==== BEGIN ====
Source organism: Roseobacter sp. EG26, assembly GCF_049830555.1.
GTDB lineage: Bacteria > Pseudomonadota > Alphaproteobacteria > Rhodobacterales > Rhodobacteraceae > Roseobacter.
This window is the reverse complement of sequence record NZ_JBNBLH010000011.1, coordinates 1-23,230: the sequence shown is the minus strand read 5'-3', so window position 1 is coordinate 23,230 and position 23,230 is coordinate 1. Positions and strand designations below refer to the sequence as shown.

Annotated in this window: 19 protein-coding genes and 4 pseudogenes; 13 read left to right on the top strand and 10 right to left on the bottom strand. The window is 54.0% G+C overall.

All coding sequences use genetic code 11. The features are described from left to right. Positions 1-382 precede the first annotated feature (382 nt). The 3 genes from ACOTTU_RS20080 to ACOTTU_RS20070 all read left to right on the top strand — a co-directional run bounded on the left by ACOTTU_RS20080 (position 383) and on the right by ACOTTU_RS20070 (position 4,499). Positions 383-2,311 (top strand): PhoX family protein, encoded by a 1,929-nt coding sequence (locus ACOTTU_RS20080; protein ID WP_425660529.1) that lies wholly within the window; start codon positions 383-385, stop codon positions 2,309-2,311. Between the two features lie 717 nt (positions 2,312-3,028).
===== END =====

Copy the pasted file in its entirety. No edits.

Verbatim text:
Source organism: Roseobacter sp. EG26, assembly GCF_049830555.1.
GTDB lineage: Bacteria > Pseudomonadota > Alphaproteobacteria > Rhodobacterales > Rhodobacteraceae > Roseobacter.
This window is the reverse complement of sequence record NZ_JBNBLH010000011.1, coordinates 1-23,230: the sequence shown is the minus strand read 5'-3', so window position 1 is coordinate 23,230 and position 23,230 is coordinate 1. Positions and strand designations below refer to the sequence as shown.

Annotated in this window: 19 protein-coding genes and 4 pseudogenes; 13 read left to right on the top strand and 10 right to left on the bottom strand. The window is 54.0% G+C overall.

All coding sequences use genetic code 11. The features are described from left to right. Positions 1-382 precede the first annotated feature (382 nt). The 3 genes from ACOTTU_RS20080 to ACOTTU_RS20070 all read left to right on the top strand — a co-directional run bounded on the left by ACOTTU_RS20080 (position 383) and on the right by ACOTTU_RS20070 (position 4,499). Positions 383-2,311 (top strand): PhoX family protein, encoded by a 1,929-nt coding sequence (locus ACOTTU_RS20080; protein ID WP_425660529.1) that lies wholly within the window; start codon positions 383-385, stop codon positions 2,309-2,311. Between the two features lie 717 nt (positions 2,312-3,028).